City centre clean could kick-start business boost in Portsmouth

Commercial Road will be jetwashed for a month to give it a sprucing-up

BLASTING away grime and dirt from Portsmouth’s Commercial Road could be the key to attracting new stores – and could give the beleaguered shopping street a shot in the arm, regeneration bosses have claimed.

Today is the launch of a new four-week trial which will see cleaners use high-powered jet hoses to douse Commercial Road with cleaning fluids.

From left, Greg Gilchrist, Cllr Linda Symes, economic growth manager for Portsmouth City Council Mark Pembleton, Rebecca Coghlan, and council PFI network manager Michelle Love Picture: Malcolm Wells (171106-8030)

It’s hoped the hot wash will destroy years of caked-on muck coating the pavement of the city centre, which businesses say has been left to languish for too long.

If successful, the council aims to then tackle the entire length of the shopping precinct, giving it a cleaner, fresher look – something officials say will boost trade and help secure more high-end shops.

And city council regeneration chiefs claimed a cleaner Commercial Road would be key in the long-term success of a £60m road revamp scheme – plans which The News understands will be submitted to the authority next week.

Mark Pembleton, economic growth manager at Portsmouth City Council, said: ‘The benefits for the city, if this is successful, will be huge. We will get increased footfall and better shops wanting to come to the city. It would be great.’

The cleaning will take place three times a week, from 6am to 8am, covering a small segment of Commercial Road near the Ann Summers store.

However, veteran traders fear this has come too little, too late, and that more concrete ambitions are needed to bolster trade in the city centre.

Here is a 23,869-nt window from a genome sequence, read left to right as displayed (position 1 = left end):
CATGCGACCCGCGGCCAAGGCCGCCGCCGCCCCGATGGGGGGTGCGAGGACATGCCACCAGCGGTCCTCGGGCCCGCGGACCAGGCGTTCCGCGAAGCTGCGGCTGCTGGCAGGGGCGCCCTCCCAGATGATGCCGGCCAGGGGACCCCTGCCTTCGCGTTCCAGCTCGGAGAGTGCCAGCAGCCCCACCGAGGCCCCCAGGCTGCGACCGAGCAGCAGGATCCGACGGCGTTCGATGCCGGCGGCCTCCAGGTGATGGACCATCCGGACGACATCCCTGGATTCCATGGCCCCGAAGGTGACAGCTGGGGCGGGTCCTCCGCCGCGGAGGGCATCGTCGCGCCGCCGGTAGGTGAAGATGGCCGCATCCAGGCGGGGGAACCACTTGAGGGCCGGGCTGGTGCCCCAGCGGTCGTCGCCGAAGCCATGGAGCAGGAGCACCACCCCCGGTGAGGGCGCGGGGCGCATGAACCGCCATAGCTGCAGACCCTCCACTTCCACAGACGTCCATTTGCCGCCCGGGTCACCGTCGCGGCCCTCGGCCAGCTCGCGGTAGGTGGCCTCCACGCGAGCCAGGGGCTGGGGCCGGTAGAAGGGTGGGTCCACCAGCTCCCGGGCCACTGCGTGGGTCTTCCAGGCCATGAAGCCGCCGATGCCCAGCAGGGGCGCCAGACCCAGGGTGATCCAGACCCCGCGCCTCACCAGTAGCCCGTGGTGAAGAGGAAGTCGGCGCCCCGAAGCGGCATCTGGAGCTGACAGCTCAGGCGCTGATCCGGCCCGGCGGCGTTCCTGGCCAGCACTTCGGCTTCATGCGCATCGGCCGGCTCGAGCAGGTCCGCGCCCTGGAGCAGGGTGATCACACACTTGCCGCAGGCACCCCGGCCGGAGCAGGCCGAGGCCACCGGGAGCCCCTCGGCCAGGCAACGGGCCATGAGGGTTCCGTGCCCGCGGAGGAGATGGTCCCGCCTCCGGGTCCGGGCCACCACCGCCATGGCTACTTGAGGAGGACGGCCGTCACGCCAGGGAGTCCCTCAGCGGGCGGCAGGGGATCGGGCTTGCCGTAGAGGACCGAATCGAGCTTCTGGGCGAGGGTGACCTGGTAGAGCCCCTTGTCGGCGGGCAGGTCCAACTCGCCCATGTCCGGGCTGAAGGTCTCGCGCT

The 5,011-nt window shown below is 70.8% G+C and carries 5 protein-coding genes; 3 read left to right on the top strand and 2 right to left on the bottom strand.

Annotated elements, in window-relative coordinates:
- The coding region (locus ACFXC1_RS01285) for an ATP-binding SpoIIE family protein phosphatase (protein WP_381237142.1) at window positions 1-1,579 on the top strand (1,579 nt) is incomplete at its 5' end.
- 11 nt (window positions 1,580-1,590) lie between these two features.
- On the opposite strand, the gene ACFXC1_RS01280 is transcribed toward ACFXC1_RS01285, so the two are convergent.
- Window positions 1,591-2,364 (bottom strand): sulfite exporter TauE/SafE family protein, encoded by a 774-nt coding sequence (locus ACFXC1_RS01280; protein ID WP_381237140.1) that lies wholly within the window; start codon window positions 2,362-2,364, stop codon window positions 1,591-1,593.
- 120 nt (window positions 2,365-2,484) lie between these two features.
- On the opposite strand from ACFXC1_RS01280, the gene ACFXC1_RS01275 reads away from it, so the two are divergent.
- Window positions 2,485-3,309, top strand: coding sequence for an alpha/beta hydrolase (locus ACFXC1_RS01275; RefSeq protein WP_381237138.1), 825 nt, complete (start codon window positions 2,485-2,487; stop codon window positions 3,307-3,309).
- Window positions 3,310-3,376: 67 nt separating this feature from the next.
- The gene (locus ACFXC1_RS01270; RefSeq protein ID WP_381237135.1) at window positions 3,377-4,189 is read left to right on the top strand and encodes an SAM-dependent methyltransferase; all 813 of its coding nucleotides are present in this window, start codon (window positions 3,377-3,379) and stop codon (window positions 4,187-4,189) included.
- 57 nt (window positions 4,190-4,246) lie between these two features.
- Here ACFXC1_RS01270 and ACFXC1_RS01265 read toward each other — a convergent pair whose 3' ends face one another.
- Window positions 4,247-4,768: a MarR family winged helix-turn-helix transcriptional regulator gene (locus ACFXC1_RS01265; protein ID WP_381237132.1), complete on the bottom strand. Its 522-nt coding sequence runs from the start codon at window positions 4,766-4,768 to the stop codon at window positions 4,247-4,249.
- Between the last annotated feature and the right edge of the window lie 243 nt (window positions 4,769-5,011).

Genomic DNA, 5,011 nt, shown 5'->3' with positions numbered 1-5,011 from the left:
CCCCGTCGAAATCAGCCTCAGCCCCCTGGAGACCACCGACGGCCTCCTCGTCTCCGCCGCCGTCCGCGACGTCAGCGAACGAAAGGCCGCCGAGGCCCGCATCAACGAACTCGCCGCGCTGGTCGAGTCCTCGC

Wendy Shilcock has run G & S Jewellers for more than three decades. She said: ‘This is like closing the stable door after the horse has bolted. Commercial Road is completely and utterly demised. We need more quality shops.’

Mr Pembleton said the council was doing all it could to keep occupation rates high, adding: ‘We get lots of cities phone us and say: “What’s your secret in Portsmouth, your city centre is so thriving?”.

‘So we shouldn’t ever say we’re not doing well but we can do better and this is part of making us an even better city.’

The council has been working alongside bosses at Gunwharf Quays, which uses a similar cleaning regime.

An initial trial of the Gunwharf-inspired cleaning effort took place earlier this year in Palmerston Road, Southsea, with mixed reviews.

Portsmouth’s culture boss, Councillor Linda Symes, hopes the Commercial Road test would be better. But she said regenerating the whole city would take more than just cleaning up one area.

She said: ‘Everyone needs to play their part. It’s a problem we all face. We need to work together to make this city cleaner.’

Cllr Symes said if the trial was hailed a success, the council could begin action to renegotiate a city-wide cleaning deal.

She added: ‘There are areas of the city that could be considered over-cleaned and so there’s a possibility to negotiate a change to take some bits out and put some bits in or it might be that we have to negotiate to pay extra.’

As previously reported, the £60m road plan would see a raft of work taking place, including turning Hope Street and Flathouse Road into a dual carriageway.

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